In the last twenty years, the PLAAF has added large numbers of five different modern fighter designs. These include the J-11/Su-27, the Su-30MK series, the FC-1, the J-10, and the J-8. The modernization program gives China anywhere from 1160 to 1448 front-line aircraft, with about 670 J-7s (usually on par with late-model MiG-21s) also in the mix. With the JH-7 and Q-5 added in, this gives China a force of about 2418 combat aircraft in 2010, less than half of the staggering total available in 1985. However, these aircraft are arguably light-years ahead of the J-6 in terms of performance. It is one of the most powerful air forces in the world, but it is not invincible.
How do the air forces of Chinas rivals stack up against the new PLAAF? Surprisingly well. For instance, Taiwan has 140 F-16, 55 Mirage 2000, and 120 Ching-Kuo (sort of F-16 Lite) fighters. China has Taiwan outnumbered by about 8 to 1. However, this is deceiving. For instance, the FC-1 and J-7 fighters lack range for extended combat across the Formosa Straits, reducing Chinas edge by about 900 fighters. Taiwan also has a small force of E-2 Hawkeye airborne radar aircraft, which make their fighters much more effective. Finally, Taiwan will not be fighting alone.
The United States can bring additional aircraft from the Air Force, Navy, and Marine Corps. The Navys Pacific Fleet has a carrier based in Japan, and can bring five others to bear. Surging all six carriers would add another 360 combat aircraft (a mix of F/A-18C, F/A-18E, and F/A-18F fighters) and 24 airborne early warning aircraft (E-2C Hawkeyes). The Marines could bring eight squadrons of F/A-18C/D fighters (96 aircraft). The U.S. Air Force could also bring in a large number of F-15C, F-16C, F-15E, and F-22 aircraft with E-3 Sentries to provide airborne radar coverage. The United States is not the only power that could decide to intervene. Japan has announced shared objectives with the United States over the Formosa Straits. Japan brings over 180 F-15Js (comparable to the F-15C) and 130-200 F-2s (equivalent to a late-model F-16C). Japan also has E-767s, which are comparable to the E-3 AWACS of the United States, and E-2 Hawkeyes.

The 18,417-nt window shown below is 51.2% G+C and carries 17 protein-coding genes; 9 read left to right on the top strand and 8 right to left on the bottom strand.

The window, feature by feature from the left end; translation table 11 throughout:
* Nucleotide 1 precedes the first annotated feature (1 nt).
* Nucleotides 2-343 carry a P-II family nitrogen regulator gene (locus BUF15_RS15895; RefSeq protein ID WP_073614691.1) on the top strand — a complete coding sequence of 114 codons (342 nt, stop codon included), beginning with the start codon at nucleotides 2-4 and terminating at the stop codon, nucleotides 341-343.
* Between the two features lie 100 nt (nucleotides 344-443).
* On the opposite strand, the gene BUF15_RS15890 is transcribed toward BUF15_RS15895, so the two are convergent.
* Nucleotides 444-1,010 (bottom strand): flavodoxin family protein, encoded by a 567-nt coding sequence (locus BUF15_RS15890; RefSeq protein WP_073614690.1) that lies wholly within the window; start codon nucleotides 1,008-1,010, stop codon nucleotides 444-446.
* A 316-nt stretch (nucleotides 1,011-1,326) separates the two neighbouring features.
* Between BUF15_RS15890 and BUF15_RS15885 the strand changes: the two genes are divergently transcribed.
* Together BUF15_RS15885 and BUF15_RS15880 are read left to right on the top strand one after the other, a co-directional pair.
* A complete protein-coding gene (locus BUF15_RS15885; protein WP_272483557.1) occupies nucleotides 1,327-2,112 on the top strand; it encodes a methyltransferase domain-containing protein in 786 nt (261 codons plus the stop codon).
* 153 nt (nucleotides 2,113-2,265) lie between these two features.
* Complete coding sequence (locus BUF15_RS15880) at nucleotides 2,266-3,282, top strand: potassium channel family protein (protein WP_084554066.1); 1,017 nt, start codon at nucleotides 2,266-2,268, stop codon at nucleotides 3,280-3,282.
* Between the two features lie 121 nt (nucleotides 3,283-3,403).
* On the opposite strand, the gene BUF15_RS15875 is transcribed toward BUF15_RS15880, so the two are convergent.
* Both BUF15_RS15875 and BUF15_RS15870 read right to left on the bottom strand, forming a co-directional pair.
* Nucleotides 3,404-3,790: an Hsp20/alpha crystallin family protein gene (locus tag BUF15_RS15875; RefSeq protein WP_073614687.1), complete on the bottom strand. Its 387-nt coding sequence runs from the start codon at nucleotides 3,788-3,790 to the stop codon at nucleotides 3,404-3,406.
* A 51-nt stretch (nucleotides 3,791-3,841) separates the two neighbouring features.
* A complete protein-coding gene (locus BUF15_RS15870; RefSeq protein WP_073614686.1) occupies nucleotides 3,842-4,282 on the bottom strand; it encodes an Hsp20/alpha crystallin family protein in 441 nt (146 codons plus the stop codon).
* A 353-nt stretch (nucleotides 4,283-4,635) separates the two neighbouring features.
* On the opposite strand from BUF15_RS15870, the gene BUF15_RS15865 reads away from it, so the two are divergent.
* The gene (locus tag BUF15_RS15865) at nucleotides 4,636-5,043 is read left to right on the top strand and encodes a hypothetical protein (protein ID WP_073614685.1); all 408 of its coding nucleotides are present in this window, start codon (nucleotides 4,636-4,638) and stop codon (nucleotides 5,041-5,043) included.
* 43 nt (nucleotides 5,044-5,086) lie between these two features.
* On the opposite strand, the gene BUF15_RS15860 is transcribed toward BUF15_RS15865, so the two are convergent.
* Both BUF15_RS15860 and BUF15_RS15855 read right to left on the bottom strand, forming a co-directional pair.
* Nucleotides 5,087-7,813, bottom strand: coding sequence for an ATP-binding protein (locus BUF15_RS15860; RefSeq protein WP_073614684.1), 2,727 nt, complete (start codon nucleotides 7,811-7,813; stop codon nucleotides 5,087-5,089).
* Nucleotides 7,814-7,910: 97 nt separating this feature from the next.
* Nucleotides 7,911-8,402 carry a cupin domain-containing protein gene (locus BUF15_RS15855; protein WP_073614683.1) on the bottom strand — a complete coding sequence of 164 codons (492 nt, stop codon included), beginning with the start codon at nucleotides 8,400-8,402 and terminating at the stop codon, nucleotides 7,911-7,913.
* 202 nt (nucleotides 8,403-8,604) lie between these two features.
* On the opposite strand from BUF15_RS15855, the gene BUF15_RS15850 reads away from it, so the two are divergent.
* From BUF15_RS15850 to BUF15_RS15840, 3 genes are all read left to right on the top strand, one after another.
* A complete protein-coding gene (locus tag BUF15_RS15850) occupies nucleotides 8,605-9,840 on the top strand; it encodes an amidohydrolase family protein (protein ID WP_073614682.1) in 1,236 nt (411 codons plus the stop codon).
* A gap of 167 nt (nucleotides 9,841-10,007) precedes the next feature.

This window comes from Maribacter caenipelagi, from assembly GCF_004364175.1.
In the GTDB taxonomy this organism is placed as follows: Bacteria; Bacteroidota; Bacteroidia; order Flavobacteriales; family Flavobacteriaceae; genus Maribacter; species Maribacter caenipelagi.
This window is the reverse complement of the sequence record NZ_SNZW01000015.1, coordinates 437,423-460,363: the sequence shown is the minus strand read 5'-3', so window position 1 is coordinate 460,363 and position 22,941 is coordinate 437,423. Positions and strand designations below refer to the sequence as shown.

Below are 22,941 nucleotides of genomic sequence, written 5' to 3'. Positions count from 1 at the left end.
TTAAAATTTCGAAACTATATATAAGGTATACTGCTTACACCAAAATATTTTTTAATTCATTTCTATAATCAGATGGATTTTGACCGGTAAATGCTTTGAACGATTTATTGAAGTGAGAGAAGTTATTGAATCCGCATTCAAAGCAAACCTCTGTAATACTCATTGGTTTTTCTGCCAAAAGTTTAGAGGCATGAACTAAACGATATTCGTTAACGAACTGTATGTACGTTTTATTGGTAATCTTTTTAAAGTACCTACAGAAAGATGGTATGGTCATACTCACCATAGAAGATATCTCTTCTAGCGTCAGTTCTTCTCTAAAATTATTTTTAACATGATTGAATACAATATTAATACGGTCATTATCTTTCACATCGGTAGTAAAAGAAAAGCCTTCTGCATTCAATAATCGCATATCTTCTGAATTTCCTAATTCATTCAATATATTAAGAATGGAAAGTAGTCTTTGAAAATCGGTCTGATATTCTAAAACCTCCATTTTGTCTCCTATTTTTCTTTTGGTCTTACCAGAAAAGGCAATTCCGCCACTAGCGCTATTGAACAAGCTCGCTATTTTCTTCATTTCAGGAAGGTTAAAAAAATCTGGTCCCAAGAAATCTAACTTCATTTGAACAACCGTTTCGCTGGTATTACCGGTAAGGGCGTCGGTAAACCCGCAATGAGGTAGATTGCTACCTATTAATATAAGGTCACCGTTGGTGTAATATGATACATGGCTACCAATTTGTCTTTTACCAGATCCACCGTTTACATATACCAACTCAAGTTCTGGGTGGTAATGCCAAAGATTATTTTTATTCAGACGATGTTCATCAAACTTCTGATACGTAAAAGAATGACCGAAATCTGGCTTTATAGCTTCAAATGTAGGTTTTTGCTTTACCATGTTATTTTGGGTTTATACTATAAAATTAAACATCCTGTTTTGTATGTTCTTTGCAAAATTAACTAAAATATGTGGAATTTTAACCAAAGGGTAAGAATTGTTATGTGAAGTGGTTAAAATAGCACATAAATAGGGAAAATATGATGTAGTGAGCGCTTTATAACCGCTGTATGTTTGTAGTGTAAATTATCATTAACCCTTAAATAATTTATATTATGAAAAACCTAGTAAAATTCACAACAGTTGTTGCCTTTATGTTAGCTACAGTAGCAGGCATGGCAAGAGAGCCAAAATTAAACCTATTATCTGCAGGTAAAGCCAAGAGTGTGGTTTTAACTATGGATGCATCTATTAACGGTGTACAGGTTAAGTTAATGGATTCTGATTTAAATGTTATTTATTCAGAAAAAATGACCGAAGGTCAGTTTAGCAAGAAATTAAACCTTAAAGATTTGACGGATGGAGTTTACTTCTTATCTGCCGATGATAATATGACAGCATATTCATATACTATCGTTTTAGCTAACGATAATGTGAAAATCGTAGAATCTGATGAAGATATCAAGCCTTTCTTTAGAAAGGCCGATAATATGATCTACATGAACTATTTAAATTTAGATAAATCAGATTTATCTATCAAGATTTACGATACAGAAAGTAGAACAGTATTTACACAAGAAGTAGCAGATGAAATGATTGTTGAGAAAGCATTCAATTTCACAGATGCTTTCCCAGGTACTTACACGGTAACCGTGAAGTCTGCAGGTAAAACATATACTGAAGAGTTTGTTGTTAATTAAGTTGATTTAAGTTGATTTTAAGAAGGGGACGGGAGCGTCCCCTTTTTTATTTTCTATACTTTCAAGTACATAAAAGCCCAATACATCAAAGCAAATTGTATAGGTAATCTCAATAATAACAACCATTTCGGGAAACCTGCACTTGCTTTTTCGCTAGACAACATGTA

The real edge that the U.S. and Japan bring is not reflected in the number of aircraft. It is primarily based on training. American, Taiwanese, and Japanese pilots are far better than their Chinese counterparts. Another major advantage is the large force of airborne early-warning aircraft that have been around for a while. The American, Taiwanese, and Japanese aircraft also are much better qualitatively, and edge that will only increase as the F-22 and F-35 enter service for the U.S. The PLAAF is only beginning to acquire capabilities that the U.S., Taiwanese, and Japan take for granted, like airborne radar aircraft. Ultimately, these deficiencies will mean that in a fight, the PLAAFs fighters will be shot down in large numbers. Harold C. Hutchison (email@example.com)
The Peoples Liberation Army Air Force (the PLAAF, or the Chinese Air Force) is getting smaller, but better. In 1985, the PLAAF had a grand total of 5,250 combat aircraft, but none of them could be called modern. Today, the PLAAF has nearly 500 modern combat aircraft and about four thousand older J-6 and J-7 aircraft (equivalent to the MiG-19 and MiG-21). This is a force that was pretty much asking to get clobbered.